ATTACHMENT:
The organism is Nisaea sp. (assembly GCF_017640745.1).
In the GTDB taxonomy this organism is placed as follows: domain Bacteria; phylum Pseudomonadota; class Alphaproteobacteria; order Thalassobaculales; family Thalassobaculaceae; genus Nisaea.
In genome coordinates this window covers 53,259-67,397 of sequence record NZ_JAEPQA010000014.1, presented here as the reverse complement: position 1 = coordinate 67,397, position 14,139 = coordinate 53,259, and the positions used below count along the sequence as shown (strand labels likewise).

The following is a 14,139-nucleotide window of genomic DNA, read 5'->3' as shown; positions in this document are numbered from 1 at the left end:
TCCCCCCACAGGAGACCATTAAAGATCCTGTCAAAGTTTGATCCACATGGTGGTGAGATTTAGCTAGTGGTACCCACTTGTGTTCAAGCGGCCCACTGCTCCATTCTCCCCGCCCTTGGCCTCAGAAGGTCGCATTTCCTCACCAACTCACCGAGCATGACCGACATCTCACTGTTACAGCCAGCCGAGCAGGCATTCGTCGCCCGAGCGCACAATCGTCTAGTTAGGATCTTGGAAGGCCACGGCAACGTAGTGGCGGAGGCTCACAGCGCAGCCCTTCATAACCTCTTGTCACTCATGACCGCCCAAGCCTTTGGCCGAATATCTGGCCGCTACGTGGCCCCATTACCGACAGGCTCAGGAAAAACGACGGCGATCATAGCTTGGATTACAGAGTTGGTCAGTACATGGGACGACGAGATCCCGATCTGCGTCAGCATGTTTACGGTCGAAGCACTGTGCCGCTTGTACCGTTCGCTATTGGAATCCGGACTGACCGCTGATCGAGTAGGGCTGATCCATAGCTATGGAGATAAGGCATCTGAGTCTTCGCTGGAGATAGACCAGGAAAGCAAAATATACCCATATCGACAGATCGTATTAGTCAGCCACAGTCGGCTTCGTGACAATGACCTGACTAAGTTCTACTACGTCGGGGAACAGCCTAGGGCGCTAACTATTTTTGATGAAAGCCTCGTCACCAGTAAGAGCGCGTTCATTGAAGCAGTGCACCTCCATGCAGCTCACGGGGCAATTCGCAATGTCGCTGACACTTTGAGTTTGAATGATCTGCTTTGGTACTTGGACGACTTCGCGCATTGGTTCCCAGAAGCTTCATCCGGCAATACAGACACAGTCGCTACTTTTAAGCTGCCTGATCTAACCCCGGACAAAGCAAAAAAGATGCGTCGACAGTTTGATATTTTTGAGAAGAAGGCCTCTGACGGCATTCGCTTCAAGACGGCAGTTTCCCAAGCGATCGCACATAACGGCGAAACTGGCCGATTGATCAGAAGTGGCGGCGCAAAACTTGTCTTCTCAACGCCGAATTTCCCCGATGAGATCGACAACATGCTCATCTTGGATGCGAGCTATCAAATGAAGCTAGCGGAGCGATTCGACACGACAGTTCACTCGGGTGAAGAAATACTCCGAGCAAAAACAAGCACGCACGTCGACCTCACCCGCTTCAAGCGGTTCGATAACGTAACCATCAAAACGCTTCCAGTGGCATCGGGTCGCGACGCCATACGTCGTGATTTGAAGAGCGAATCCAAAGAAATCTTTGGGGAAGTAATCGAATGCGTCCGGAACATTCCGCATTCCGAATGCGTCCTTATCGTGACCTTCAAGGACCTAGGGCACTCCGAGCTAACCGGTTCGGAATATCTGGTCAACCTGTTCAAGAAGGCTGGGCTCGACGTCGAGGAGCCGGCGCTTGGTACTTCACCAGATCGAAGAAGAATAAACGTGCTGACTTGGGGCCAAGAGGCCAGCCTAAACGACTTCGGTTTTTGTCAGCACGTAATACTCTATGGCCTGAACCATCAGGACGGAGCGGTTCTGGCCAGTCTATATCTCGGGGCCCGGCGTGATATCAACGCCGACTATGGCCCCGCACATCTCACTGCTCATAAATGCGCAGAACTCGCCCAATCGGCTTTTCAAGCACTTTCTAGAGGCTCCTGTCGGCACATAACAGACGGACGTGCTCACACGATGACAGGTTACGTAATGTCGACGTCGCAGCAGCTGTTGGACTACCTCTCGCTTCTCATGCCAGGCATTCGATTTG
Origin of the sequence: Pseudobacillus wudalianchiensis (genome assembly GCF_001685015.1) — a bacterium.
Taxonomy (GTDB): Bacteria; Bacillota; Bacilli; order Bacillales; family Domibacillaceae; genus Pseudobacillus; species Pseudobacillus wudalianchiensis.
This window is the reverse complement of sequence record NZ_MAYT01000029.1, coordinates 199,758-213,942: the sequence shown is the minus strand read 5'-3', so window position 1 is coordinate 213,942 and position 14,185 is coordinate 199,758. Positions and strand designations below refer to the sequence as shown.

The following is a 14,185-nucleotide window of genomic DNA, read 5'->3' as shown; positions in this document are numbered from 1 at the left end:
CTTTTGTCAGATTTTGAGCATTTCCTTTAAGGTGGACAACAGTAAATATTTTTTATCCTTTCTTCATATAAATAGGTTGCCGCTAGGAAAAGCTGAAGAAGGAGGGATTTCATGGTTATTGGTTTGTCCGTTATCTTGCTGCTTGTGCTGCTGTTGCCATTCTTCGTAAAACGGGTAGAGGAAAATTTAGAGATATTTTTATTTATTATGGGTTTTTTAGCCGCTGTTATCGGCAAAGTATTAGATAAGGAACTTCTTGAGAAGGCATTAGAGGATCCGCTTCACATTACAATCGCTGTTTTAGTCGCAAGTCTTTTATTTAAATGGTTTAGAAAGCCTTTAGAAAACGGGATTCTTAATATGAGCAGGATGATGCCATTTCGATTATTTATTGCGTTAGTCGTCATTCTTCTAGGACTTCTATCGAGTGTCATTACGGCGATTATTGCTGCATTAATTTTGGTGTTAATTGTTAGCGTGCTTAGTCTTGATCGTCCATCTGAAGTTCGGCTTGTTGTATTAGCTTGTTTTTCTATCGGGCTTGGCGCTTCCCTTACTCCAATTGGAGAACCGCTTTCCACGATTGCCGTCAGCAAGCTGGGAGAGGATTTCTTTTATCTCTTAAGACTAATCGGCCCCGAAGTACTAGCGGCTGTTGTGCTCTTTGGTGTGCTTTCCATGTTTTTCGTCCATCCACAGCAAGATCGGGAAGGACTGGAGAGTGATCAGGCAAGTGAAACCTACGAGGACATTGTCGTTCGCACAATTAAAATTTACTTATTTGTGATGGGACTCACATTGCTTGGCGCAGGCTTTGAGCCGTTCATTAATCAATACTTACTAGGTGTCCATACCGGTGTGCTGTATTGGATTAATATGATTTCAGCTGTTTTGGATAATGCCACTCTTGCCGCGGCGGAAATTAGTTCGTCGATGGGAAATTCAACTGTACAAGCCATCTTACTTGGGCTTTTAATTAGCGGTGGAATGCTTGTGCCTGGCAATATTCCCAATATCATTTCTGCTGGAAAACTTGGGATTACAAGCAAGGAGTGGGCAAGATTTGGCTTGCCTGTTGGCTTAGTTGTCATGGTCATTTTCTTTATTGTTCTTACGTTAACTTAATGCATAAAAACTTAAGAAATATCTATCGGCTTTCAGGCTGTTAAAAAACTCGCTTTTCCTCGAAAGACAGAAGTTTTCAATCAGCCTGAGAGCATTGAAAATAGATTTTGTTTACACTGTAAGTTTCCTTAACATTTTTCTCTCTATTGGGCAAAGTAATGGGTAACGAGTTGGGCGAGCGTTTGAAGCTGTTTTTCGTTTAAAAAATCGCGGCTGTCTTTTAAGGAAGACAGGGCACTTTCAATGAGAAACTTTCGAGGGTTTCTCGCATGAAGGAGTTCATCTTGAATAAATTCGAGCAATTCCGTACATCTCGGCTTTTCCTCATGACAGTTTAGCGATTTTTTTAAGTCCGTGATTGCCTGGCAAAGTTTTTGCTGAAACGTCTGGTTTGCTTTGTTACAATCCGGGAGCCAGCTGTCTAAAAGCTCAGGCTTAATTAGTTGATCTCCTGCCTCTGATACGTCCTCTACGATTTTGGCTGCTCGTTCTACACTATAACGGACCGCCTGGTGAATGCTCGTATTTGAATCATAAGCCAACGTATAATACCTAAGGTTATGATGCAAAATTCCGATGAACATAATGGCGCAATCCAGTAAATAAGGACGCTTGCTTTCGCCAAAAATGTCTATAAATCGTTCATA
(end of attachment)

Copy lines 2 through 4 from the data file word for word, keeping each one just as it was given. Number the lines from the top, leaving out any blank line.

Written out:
In the GTDB taxonomy this organism is placed as follows: domain Bacteria; phylum Pseudomonadota; class Alphaproteobacteria; order Thalassobaculales; family Thalassobaculaceae; genus Nisaea.
In genome coordinates this window covers 53,259-67,397 of sequence record NZ_JAEPQA010000014.1, presented here as the reverse complement: position 1 = coordinate 67,397, position 14,139 = coordinate 53,259, and the positions used below count along the sequence as shown (strand labels likewise).

The following is a 14,139-nucleotide window of genomic DNA, read 5'->3' as shown; positions in this document are numbered from 1 at the left end: